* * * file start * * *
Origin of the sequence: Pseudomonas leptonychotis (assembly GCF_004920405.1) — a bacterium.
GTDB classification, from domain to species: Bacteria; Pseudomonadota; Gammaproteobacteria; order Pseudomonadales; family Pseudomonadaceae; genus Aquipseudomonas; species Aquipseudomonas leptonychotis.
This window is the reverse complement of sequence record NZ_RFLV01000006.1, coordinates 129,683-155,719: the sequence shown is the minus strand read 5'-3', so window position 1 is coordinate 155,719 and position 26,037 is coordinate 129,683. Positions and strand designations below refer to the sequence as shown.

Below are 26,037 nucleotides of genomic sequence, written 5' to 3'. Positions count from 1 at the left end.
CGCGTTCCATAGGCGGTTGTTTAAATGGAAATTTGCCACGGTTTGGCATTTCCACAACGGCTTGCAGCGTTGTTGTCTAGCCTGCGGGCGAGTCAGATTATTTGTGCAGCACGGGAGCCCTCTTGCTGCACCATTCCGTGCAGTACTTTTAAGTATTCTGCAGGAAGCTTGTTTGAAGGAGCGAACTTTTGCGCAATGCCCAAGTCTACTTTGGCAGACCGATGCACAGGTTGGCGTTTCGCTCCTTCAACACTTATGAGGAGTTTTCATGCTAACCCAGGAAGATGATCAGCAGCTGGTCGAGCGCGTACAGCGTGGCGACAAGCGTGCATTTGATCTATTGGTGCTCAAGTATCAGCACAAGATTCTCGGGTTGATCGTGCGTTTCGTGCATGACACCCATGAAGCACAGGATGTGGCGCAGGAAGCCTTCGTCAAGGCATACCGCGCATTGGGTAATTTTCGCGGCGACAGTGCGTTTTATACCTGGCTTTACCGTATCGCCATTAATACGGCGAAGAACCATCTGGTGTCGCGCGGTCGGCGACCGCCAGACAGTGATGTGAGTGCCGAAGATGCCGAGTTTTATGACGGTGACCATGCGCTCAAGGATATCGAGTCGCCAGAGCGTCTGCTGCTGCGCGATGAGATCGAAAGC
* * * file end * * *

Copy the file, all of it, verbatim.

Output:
Origin of the sequence: Pseudomonas leptonychotis (assembly GCF_004920405.1) — a bacterium.
GTDB classification, from domain to species: Bacteria; Pseudomonadota; Gammaproteobacteria; order Pseudomonadales; family Pseudomonadaceae; genus Aquipseudomonas; species Aquipseudomonas leptonychotis.
This window is the reverse complement of sequence record NZ_RFLV01000006.1, coordinates 129,683-155,719: the sequence shown is the minus strand read 5'-3', so window position 1 is coordinate 155,719 and position 26,037 is coordinate 129,683. Positions and strand designations below refer to the sequence as shown.

Below are 26,037 nucleotides of genomic sequence, written 5' to 3'. Positions count from 1 at the left end.
CGCGTTCCATAGGCGGTTGTTTAAATGGAAATTTGCCACGGTTTGGCATTTCCACAACGGCTTGCAGCGTTGTTGTCTAGCCTGCGGGCGAGTCAGATTATTTGTGCAGCACGGGAGCCCTCTTGCTGCACCATTCCGTGCAGTACTTTTAAGTATTCTGCAGGAAGCTTGTTTGAAGGAGCGAACTTTTGCGCAATGCCCAAGTCTACTTTGGCAGACCGATGCACAGGTTGGCGTTTCGCTCCTTCAACACTTATGAGGAGTTTTCATGCTAACCCAGGAAGATGATCAGCAGCTGGTCGAGCGCGTACAGCGTGGCGACAAGCGTGCATTTGATCTATTGGTGCTCAAGTATCAGCACAAGATTCTCGGGTTGATCGTGCGTTTCGTGCATGACACCCATGAAGCACAGGATGTGGCGCAGGAAGCCTTCGTCAAGGCATACCGCGCATTGGGTAATTTTCGCGGCGACAGTGCGTTTTATACCTGGCTTTACCGTATCGCCATTAATACGGCGAAGAACCATCTGGTGTCGCGCGGTCGGCGACCGCCAGACAGTGATGTGAGTGCCGAAGATGCCGAGTTTTATGACGGTGACCATGCGCTCAAGGATATCGAGTCGCCAGAGCGTCTGCTGCTGCGCGATGAGATCGAAAGC